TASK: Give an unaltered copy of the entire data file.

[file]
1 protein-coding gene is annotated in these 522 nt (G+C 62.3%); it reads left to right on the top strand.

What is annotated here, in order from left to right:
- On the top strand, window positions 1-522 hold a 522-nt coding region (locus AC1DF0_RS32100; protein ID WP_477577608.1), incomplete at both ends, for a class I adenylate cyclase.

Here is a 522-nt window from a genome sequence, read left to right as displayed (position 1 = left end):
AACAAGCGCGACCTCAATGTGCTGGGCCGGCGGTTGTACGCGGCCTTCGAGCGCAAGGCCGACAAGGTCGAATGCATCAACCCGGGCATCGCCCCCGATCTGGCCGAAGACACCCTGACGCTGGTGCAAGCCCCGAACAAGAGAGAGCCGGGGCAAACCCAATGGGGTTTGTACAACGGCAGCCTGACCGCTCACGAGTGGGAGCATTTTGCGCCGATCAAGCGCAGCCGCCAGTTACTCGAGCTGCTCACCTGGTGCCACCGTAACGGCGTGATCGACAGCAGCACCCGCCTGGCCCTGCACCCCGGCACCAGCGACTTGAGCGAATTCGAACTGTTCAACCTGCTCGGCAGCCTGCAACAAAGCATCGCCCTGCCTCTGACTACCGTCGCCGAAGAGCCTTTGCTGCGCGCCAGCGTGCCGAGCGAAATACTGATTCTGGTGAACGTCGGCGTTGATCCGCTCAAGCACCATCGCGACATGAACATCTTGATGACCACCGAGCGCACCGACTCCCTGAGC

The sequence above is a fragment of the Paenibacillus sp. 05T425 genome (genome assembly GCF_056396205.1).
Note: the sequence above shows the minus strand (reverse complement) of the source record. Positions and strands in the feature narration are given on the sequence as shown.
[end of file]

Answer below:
1 protein-coding gene is annotated in these 522 nt (G+C 62.3%); it reads left to right on the top strand.

What is annotated here, in order from left to right:
- On the top strand, window positions 1-522 hold a 522-nt coding region (locus AC1DF0_RS32100; protein ID WP_477577608.1), incomplete at both ends, for a class I adenylate cyclase.

Here is a 522-nt window from a genome sequence, read left to right as displayed (position 1 = left end):
AACAAGCGCGACCTCAATGTGCTGGGCCGGCGGTTGTACGCGGCCTTCGAGCGCAAGGCCGACAAGGTCGAATGCATCAACCCGGGCATCGCCCCCGATCTGGCCGAAGACACCCTGACGCTGGTGCAAGCCCCGAACAAGAGAGAGCCGGGGCAAACCCAATGGGGTTTGTACAACGGCAGCCTGACCGCTCACGAGTGGGAGCATTTTGCGCCGATCAAGCGCAGCCGCCAGTTACTCGAGCTGCTCACCTGGTGCCACCGTAACGGCGTGATCGACAGCAGCACCCGCCTGGCCCTGCACCCCGGCACCAGCGACTTGAGCGAATTCGAACTGTTCAACCTGCTCGGCAGCCTGCAACAAAGCATCGCCCTGCCTCTGACTACCGTCGCCGAAGAGCCTTTGCTGCGCGCCAGCGTGCCGAGCGAAATACTGATTCTGGTGAACGTCGGCGTTGATCCGCTCAAGCACCATCGCGACATGAACATCTTGATGACCACCGAGCGCACCGACTCCCTGAGC

The sequence above is a fragment of the Paenibacillus sp. 05T425 genome (genome assembly GCF_056396205.1).
Note: the sequence above shows the minus strand (reverse complement) of the source record. Positions and strands in the feature narration are given on the sequence as shown.